Ultimately, we saw limited results at Hope High School in part because the structural changes we instituted were modest. I’ve learned that it doesn’t help to simply tinker. And the changes we made were not tailored to young people’s needs.

    My greatest regret is that our team never did enough to proactively develop relationships with educators at the school or community members at large — parents, students, and others invested in their school. I also wish we had focused on identifying the root causes of issues such as low expectations from students, behavioral problems, families feeling shut out from the school system, and a lack of support for English learners. These longstanding problems — echoed in the Johns Hopkins report — were all symptoms of an education system in distress.

    Engaging parents, students, and teachers to address the inequities of a district in one of the country’s most segregated states for public schools would have helped, because people closest to the action know things outsiders don’t. Additionally, I should have met with more alumni to build champions who could have advocated for the school long after I left.

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    The incoming superintendent in Providence would be wise to start with community engagement and relationship building on day one. Youth organizing groups like Providence Student Union, ARISE, Providence Youth Student Movement, and Youth in Action know what needs to change and how to achieve it.

    Administrators just need to listen. We should turn to the students themselves for guidance on how to move forward. Young people in Providence have, for instance, successfully advocated for an ethnic studies curriculum that focuses on histories that are most relevant to students of color, rather than relying on traditional European-centric textbooks in class. They also campaigned to expand bus pass access so that more kids have reliable public transportation to and from school. Today they’re fighting for better civics instruction.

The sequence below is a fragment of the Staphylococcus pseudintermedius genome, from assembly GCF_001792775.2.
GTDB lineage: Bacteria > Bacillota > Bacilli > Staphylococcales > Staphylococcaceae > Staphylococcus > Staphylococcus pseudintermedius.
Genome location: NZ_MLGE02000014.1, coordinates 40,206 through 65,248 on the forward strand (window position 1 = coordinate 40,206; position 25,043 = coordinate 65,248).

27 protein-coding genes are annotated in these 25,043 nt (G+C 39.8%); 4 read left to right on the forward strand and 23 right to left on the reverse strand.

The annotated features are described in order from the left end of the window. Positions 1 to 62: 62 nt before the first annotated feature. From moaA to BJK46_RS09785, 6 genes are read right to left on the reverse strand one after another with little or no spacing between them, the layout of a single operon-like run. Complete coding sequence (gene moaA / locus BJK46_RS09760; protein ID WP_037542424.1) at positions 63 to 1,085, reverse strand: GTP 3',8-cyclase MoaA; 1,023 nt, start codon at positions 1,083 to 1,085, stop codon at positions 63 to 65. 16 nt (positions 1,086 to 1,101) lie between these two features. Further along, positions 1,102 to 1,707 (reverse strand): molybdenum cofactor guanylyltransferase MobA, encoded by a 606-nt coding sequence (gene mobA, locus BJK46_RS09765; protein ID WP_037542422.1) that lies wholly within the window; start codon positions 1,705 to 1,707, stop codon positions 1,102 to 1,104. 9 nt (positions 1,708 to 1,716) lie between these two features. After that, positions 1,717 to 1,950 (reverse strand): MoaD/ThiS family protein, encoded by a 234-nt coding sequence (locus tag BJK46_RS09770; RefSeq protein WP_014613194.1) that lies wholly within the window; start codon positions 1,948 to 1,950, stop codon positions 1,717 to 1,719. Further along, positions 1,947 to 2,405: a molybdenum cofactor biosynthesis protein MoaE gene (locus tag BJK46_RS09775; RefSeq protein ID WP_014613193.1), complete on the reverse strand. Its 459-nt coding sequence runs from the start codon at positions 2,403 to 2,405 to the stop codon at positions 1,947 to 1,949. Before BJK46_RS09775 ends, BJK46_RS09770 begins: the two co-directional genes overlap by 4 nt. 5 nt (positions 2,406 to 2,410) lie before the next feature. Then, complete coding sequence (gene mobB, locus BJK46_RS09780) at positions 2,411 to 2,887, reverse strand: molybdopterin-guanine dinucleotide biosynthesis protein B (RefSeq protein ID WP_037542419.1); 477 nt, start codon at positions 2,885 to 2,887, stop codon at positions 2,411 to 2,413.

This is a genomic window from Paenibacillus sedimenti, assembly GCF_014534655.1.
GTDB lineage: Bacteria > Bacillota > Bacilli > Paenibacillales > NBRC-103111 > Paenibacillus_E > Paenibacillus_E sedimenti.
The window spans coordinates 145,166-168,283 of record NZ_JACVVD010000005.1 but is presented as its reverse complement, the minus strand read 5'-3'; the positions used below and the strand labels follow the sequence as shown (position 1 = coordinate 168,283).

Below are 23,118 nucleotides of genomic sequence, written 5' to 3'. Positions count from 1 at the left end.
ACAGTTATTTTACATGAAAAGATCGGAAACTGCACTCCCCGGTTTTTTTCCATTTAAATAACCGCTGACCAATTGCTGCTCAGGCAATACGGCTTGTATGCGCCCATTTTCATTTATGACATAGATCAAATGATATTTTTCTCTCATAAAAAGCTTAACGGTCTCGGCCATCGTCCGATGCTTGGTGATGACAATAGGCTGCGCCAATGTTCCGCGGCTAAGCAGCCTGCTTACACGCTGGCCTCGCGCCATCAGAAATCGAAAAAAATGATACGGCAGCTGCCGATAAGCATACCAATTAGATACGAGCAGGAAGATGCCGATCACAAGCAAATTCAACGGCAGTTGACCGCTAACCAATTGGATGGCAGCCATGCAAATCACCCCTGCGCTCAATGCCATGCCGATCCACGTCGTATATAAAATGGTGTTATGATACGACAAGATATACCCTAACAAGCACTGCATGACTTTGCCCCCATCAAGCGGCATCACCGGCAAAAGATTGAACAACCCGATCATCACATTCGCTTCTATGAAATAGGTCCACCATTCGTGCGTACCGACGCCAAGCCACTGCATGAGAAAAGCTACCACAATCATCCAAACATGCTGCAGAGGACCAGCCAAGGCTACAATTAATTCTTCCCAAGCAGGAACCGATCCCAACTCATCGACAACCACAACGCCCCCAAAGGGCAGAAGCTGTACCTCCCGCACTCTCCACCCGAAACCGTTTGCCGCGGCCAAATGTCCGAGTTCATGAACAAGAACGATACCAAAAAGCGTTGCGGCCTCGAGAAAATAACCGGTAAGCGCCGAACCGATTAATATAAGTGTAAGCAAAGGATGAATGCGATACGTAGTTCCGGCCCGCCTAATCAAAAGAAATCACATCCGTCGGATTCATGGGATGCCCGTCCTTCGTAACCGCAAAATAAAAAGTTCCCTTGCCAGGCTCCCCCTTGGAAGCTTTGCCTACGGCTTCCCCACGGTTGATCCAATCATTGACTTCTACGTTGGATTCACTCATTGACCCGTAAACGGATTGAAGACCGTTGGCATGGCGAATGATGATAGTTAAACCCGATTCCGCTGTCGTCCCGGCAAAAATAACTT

At Hope, I now realize that we didn’t build the shared determination and support among those with the most at stake. We dictated improvements instead of listening to what they needed. Turnaround leaders can only make and sustain bolder changes and set bigger goals if they are informed and supported by the community. While this type of engagement is especially necessary for schools in danger of failing, it should also be an important tenet of education for any school or district that is looking to continually improve.

    Transforming a system without engaging the actual users is an anathema in other sectors. Just as a successful company wouldn’t ignore its customers, why would an education system ignore the young people and families it serves? But in the education sector, excluding those with the most to lose is still the norm. Parents and students are not traditional “education experts,” but their experiences, perspectives, hopes, and concerns must be accounted for. It is inefficient and unjust to continue without the participation of those whose futures are at risk — and our solutions will last only until the next crisis.

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    Nick Donohue is president and CEO of the Nellie Mae Education Foundation, based in Quincy. Send comments to magazine@globe.com.